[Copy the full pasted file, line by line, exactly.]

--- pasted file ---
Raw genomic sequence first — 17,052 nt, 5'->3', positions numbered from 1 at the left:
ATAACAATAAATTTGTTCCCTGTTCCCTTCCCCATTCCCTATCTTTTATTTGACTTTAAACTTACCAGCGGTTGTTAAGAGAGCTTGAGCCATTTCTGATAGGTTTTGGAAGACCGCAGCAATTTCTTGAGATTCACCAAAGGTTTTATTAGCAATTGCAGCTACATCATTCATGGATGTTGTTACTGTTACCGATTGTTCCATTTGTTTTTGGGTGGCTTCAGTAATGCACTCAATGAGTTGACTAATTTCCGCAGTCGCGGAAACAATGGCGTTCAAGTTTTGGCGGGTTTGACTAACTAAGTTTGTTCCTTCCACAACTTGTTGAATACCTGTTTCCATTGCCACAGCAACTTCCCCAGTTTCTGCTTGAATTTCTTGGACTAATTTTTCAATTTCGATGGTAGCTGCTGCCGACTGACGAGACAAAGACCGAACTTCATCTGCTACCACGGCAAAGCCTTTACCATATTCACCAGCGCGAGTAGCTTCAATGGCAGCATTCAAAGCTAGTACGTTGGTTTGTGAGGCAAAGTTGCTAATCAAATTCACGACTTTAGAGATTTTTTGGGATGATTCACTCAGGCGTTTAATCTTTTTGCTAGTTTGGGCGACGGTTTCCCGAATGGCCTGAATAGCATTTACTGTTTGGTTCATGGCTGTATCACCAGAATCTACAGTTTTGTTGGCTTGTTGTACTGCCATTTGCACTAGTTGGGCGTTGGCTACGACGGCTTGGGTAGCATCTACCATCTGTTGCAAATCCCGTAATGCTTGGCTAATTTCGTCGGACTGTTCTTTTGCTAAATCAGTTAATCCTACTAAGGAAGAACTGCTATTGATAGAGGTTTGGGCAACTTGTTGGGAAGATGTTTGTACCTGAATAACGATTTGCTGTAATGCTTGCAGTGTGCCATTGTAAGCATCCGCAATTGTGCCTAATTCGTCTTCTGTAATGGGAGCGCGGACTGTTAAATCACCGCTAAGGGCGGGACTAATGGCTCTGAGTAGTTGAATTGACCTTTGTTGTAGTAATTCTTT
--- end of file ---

Raw genomic sequence first — 17,052 nt, 5'->3', positions numbered from 1 at the left:
ATAACAATAAATTTGTTCCCTGTTCCCTTCCCCATTCCCTATCTTTTATTTGACTTTAAACTTACCAGCGGTTGTTAAGAGAGCTTGAGCCATTTCTGATAGGTTTTGGAAGACCGCAGCAATTTCTTGAGATTCACCAAAGGTTTTATTAGCAATTGCAGCTACATCATTCATGGATGTTGTTACTGTTACCGATTGTTCCATTTGTTTTTGGGTGGCTTCAGTAATGCACTCAATGAGTTGACTAATTTCCGCAGTCGCGGAAACAATGGCGTTCAAGTTTTGGCGGGTTTGACTAACTAAGTTTGTTCCTTCCACAACTTGTTGAATACCTGTTTCCATTGCCACAGCAACTTCCCCAGTTTCTGCTTGAATTTCTTGGACTAATTTTTCAATTTCGATGGTAGCTGCTGCCGACTGACGAGACAAAGACCGAACTTCATCTGCTACCACGGCAAAGCCTTTACCATATTCACCAGCGCGAGTAGCTTCAATGGCAGCATTCAAAGCTAGTACGTTGGTTTGTGAGGCAAAGTTGCTAATCAAATTCACGACTTTAGAGATTTTTTGGGATGATTCACTCAGGCGTTTAATCTTTTTGCTAGTTTGGGCGACGGTTTCCCGAATGGCCTGAATAGCATTTACTGTTTGGTTCATGGCTGTATCACCAGAATCTACAGTTTTGTTGGCTTGTTGTACTGCCATTTGCACTAGTTGGGCGTTGGCTACGACGGCTTGGGTAGCATCTACCATCTGTTGCAAATCCCGTAATGCTTGGCTAATTTCGTCGGACTGTTCTTTTGCTAAATCAGTTAATCCTACTAAGGAAGAACTGCTATTGATAGAGGTTTGGGCAACTTGTTGGGAAGATGTTTGTACCTGAATAACGATTTGCTGTAATGCTTGCAGTGTGCCATTGTAAGCATCCGCAATTGTGCCTAATTCGTCTTCTGTAATGGGAGCGCGGACTGTTAAATCACCGCTAAGGGCGGGACTAATGGCTCTGAGTAGTTGAATTGACCTTTGTTGTAGTAATTCTTT